All the True Vows, David Whyte

I am writing the LearnBook for the Plug In! course. (I’ve decided not to use the term workbook anymore because learning isn’t work, it’s joy. So from here on all my support materials are going to be called LearnBooks. Don’t you think that sounds much more fun than the heavy workbook?)

Plug In! is about how to step into The Intersection to access the kind of creativity, guidance and support that will take your writing or other creative endeavor to a whole new level.

One of the steps in The Intersection is to write your creative blessing and then speak it aloud every day. To support that idea, I am reading David Whyte’s “True Vows” to the class. Re-reading it today, I fell in love again with the profound ideas, and the elegant way David expresses them. Like a tumble of water, the words flow into your mind and heart and you cannot help but feel them in your bones. Speak this poem aloud slowly and ideally standing. Let these words flow through you. You will be changed.

All the True Vows

All the true vows
are secret vows
the ones we speak out loud
are the ones we break.

There is only one life
you can call your own
and a thousand others
you can call by any name you want.

Hold to the truth you make
every day with your own body,
don’t turn your face away.

Hold to your own truth
at the center of the image
you were born with.

Those who do not understand
their destiny will never understand
the friends they have made
nor the work they have chosen

nor the one life that waits
beyond all the others.

By the lake in the wood
in the shadows
you can
whisper that truth
to the quiet reflection
you see in the water.

Whatever you hear from
the water, remember,

it wants you to carry
the sound of its truth on your lips.

Remember,
in this place
no one can hear you

and out of the silence
you can make a promise
it will kill you to break,

that way you’ll find
what is real and what is not.

I know what I am saying.
Time almost forsook me
and I looked again.

Seeing my reflection
I broke a promise
and spoke
for the first time
after all these years

in my own voice,

before it was too late
to turn my face again.

David Whyte
The House of Belonging

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What one poem will they read at your memorial?

The House of Belonging by David WhyteI went to a Celebration of Life memorial service for the Rev. Geri Glinski at Unity Church of Palm Harbor today. Geri was a light. And I don’t mean metaphorically. Geri glowed.

At the service, her daughter read Geri’s favorite poem, “The Road Less Travelled” by Robert Frost. Immediately I wondered, what would they be reading if this were my memorial? What poem would my family and friends instinctively know is my all-time favorite. Hafiz, of course. I’m forever reading and quoting the great Sufi mystic, Hafiz. But if they had to read just one poem, I think it would be David Whyte’s, “All the True Vows.”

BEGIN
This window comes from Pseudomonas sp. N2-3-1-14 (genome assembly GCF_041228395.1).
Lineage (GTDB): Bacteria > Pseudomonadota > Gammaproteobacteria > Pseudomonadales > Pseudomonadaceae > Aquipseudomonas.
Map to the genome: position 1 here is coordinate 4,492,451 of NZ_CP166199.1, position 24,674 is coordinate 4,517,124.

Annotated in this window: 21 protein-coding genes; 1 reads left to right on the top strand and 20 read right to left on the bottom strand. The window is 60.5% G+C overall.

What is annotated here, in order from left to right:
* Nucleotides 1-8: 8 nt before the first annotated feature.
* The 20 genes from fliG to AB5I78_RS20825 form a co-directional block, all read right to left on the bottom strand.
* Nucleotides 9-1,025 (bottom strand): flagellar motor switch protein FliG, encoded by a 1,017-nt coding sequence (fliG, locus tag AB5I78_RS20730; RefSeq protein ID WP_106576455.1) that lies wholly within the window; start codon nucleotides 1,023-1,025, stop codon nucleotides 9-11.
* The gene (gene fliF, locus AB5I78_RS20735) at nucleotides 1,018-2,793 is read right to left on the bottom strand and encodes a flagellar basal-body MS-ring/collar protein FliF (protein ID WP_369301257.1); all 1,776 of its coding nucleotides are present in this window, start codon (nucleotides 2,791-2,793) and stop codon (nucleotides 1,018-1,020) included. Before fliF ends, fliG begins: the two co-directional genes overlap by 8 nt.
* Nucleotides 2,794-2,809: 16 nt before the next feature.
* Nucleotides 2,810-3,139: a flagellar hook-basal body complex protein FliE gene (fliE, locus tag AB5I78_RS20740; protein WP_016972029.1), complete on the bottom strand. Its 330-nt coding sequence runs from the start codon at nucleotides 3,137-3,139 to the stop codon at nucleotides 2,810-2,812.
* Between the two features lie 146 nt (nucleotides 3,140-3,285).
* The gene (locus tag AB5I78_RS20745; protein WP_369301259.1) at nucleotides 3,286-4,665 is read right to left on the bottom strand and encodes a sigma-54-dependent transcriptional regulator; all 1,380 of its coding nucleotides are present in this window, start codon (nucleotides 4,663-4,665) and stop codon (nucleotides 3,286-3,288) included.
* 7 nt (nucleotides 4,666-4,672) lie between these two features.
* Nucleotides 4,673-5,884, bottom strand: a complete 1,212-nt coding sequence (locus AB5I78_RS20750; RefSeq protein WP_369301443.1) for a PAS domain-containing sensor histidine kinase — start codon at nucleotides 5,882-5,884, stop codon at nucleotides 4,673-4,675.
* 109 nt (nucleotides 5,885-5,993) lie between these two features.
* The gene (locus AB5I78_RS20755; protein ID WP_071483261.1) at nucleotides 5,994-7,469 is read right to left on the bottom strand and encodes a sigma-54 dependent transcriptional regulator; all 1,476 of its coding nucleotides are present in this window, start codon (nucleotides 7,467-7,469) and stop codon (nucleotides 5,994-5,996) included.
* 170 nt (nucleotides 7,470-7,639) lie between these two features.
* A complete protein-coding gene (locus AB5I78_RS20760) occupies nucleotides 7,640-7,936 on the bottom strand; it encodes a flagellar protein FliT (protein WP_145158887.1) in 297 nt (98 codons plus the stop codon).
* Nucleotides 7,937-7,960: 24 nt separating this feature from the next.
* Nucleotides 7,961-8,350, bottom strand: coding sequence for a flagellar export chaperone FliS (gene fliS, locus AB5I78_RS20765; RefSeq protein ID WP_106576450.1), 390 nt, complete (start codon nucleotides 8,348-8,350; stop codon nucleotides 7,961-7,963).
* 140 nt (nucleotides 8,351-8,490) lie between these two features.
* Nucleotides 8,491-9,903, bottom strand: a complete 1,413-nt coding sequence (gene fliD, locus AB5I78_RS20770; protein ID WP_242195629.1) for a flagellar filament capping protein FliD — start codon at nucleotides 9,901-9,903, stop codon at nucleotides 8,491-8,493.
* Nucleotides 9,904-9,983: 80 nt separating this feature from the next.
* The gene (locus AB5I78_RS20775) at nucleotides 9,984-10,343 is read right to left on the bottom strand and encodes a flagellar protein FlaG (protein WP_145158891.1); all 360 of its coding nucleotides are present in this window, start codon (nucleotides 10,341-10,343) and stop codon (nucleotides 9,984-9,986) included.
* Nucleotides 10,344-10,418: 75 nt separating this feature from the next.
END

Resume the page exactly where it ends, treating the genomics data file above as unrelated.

When I read this poem in 1997, my marriage had disintegrated and I was desperately seeking a core, an essence, an answer that could make the chaos make sense. Reading this poem, I knew that my answer lay in writing my own “true vows.” I call it my Covenant with Spirit. And from the moment I wrote my seven vows, they began to magnetically rearrange my life. I still repeat my seven-line Covenant every day. It’s still true, and it would still kill me to break them.

All the True Vows
(from The House of Belonging)

All the true vows
are secret vows
the ones we speak out loud
are the ones we break.

There is only one life
you can call your own
and a thousand others
you can call by any name you want.

Hold to the truth you make
every day with your own body,
don’t turn your face away.

Hold to your own truth
at the center of the image
you were born with.

Those who do not understand
their destiny will never understand
the friends they have made
nor the work they have chosen

nor the one life that waits
beyond all the others.

By the lake in the wood
in the shadows
you can
whisper that truth
to the quiet reflection
you see in the water.

Whatever you hear from
the water, remember,
it wants to carry
the sound of its truth on your lips.

Remember,
in this place
no one can hear you

and out of the silence
you can make a promise
it will kill you to break,

that way, you’ll find
what is real and what is not.

I know what I am saying.
Time almost forsook me
and I looked again.

Seeing my reflection
I broke a promise
and spoke
for the first time
after all these years

in my own voice,

before it was too late
to turn my face again.

I, too, spoke in my own voice before it was too late. And that call, that voice, that new, personal, sacred promise created the life I now live. So, although I so want lots of mystical poetry at my celebration, lots of Rumi and Hafiz and Meister Eckhart, first and forever, there must be David Whyte.

How about you? What words have grabbed your attention, turned your head, and will not let you go? Whatever that poem or statement is, find it, print it, say it. Say it. Say it today.

And share it with us. What one poem do you want them to read at your memorial?